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The chief concern in this situation is to strictly adhere to your institutions policy and procedure, whatever that may be. Different health care institutions have varying policies on matters such as this. A second point is to not judge the person based on the test results of the urine specimen. All individuals that work in health care must learn to be tolerant of others and keep their own opinions to themselves. Basically, what you think about the person or the urine results has no bearing on the care that you must provide them. You must treat every patient with the same amount of courtesy and respect. Thirdly, if in fact the person consumed the illicit substance, what physical or psychological manifestations might occur?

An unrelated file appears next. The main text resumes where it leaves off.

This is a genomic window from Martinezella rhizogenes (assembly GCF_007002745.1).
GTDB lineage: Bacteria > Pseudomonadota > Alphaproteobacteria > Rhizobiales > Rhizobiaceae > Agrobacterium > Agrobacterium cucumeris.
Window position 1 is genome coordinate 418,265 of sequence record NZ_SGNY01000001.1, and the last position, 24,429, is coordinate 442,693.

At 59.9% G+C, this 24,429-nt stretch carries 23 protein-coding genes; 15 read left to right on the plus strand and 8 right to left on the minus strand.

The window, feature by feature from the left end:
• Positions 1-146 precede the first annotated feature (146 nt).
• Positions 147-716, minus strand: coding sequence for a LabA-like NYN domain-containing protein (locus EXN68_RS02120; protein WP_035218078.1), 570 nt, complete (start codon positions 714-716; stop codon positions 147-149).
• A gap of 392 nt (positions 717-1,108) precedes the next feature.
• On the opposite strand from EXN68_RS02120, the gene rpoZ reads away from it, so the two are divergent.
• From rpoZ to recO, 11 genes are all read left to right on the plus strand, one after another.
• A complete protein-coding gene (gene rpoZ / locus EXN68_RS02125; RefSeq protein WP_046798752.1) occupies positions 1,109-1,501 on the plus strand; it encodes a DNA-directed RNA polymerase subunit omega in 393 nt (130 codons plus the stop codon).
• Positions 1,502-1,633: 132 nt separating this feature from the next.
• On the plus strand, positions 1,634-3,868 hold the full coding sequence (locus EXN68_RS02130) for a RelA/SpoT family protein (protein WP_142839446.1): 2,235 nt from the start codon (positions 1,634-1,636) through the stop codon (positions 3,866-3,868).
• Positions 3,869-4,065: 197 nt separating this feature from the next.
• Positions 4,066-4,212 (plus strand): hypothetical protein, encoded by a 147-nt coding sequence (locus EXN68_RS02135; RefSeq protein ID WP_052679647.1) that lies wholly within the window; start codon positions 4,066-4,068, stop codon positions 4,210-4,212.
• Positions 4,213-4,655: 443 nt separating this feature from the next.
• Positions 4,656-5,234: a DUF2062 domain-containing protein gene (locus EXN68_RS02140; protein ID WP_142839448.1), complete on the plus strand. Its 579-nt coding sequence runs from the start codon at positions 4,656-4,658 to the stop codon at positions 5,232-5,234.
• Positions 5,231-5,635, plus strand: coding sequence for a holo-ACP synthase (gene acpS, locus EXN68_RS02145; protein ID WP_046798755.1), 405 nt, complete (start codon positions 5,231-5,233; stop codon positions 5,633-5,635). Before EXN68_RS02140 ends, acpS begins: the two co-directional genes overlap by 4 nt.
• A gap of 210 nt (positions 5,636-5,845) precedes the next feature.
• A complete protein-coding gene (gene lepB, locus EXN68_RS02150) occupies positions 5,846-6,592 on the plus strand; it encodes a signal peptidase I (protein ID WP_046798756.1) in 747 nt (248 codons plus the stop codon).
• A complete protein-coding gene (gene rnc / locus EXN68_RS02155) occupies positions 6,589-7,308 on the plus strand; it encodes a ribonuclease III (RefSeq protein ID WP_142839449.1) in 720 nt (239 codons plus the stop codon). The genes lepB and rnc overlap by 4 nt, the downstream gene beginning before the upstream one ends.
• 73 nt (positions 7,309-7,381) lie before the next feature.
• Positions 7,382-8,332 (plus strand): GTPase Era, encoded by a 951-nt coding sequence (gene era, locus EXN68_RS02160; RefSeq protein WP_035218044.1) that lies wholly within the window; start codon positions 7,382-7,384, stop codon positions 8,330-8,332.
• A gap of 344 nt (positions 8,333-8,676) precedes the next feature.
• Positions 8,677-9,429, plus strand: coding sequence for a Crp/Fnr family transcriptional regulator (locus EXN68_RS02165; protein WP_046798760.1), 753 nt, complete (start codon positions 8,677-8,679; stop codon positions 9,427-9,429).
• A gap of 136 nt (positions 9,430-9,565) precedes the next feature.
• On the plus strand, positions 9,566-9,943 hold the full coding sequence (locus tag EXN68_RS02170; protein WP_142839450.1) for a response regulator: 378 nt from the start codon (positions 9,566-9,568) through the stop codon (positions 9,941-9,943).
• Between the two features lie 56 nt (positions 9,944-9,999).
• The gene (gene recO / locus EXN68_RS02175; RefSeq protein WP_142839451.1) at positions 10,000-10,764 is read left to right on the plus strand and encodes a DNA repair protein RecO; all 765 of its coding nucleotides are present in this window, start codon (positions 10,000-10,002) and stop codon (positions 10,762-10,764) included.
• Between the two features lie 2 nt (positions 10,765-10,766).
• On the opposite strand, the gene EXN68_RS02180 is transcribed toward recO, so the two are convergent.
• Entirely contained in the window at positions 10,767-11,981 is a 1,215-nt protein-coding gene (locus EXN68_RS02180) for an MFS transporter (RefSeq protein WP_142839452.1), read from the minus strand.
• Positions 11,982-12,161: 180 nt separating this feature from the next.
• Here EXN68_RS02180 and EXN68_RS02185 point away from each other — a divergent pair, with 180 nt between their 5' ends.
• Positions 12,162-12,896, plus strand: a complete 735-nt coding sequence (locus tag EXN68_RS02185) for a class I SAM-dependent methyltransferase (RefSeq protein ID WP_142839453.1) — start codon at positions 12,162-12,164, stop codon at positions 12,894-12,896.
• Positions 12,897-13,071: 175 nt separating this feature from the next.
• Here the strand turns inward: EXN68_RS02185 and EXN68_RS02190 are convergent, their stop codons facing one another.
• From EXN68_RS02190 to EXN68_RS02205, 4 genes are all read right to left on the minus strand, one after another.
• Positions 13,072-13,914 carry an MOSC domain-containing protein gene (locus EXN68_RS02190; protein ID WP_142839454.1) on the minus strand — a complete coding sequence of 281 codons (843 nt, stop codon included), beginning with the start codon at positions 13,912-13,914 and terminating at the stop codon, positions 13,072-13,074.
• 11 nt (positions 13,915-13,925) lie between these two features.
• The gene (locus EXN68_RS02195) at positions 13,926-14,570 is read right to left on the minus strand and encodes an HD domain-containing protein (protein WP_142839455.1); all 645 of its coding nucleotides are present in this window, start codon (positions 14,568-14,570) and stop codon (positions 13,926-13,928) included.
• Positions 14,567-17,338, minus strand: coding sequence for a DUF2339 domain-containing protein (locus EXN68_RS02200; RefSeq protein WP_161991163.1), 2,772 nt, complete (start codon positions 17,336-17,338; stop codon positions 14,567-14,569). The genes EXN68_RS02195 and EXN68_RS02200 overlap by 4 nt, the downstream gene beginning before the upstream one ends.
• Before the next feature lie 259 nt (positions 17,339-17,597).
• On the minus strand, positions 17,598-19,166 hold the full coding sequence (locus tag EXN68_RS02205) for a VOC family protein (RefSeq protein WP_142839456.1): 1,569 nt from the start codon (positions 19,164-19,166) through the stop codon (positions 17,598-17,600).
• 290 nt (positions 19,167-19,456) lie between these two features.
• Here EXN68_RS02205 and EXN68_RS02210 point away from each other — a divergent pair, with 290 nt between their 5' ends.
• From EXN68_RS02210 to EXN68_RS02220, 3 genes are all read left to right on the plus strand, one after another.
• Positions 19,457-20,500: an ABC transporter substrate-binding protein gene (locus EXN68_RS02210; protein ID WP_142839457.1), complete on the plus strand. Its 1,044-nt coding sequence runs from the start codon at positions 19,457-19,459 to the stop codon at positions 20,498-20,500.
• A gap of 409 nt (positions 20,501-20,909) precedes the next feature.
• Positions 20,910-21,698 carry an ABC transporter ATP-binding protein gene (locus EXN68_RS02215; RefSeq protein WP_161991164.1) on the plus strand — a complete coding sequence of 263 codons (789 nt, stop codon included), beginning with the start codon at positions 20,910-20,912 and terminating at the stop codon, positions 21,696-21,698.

Further, was the chain of custody observed in regards to the urine sample? If not, the test results could be false. Also, until we examine the maintenance records of the specific instrumentation that ran the test, a one hundred percent positive test result can't be ascertained. Machines, just like people, make errors.
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